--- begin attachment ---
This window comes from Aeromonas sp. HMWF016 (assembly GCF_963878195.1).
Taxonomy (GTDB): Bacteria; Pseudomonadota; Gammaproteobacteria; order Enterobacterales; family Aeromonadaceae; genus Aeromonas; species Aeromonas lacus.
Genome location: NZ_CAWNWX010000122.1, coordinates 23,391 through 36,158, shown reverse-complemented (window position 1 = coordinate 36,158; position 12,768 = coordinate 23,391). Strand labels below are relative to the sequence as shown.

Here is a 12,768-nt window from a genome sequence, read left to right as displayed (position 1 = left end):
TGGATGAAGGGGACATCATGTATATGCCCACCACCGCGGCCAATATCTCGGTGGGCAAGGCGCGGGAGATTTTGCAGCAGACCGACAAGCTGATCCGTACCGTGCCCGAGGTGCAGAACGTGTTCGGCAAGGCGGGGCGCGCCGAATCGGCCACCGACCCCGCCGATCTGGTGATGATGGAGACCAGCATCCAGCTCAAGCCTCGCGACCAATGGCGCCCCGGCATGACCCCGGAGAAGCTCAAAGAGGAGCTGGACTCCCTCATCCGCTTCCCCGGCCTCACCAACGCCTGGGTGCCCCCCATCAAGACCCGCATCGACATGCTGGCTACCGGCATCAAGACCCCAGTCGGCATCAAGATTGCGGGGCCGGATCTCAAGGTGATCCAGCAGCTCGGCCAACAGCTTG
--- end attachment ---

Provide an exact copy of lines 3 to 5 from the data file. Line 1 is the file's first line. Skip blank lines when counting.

Genome location: NZ_CAWNWX010000122.1, coordinates 23,391 through 36,158, shown reverse-complemented (window position 1 = coordinate 36,158; position 12,768 = coordinate 23,391). Strand labels below are relative to the sequence as shown.

Here is a 12,768-nt window from a genome sequence, read left to right as displayed (position 1 = left end):
TGGATGAAGGGGACATCATGTATATGCCCACCACCGCGGCCAATATCTCGGTGGGCAAGGCGCGGGAGATTTTGCAGCAGACCGACAAGCTGATCCGTACCGTGCCCGAGGTGCAGAACGTGTTCGGCAAGGCGGGGCGCGCCGAATCGGCCACCGACCCCGCCGATCTGGTGATGATGGAGACCAGCATCCAGCTCAAGCCTCGCGACCAATGGCGCCCCGGCATGACCCCGGAGAAGCTCAAAGAGGAGCTGGACTCCCTCATCCGCTTCCCCGGCCTCACCAACGCCTGGGTGCCCCCCATCAAGACCCGCATCGACATGCTGGCTACCGGCATCAAGACCCCAGTCGGCATCAAGATTGCGGGGCCGGATCTCAAGGTGATCCAGCAGCTCGGCCAACAGCTTG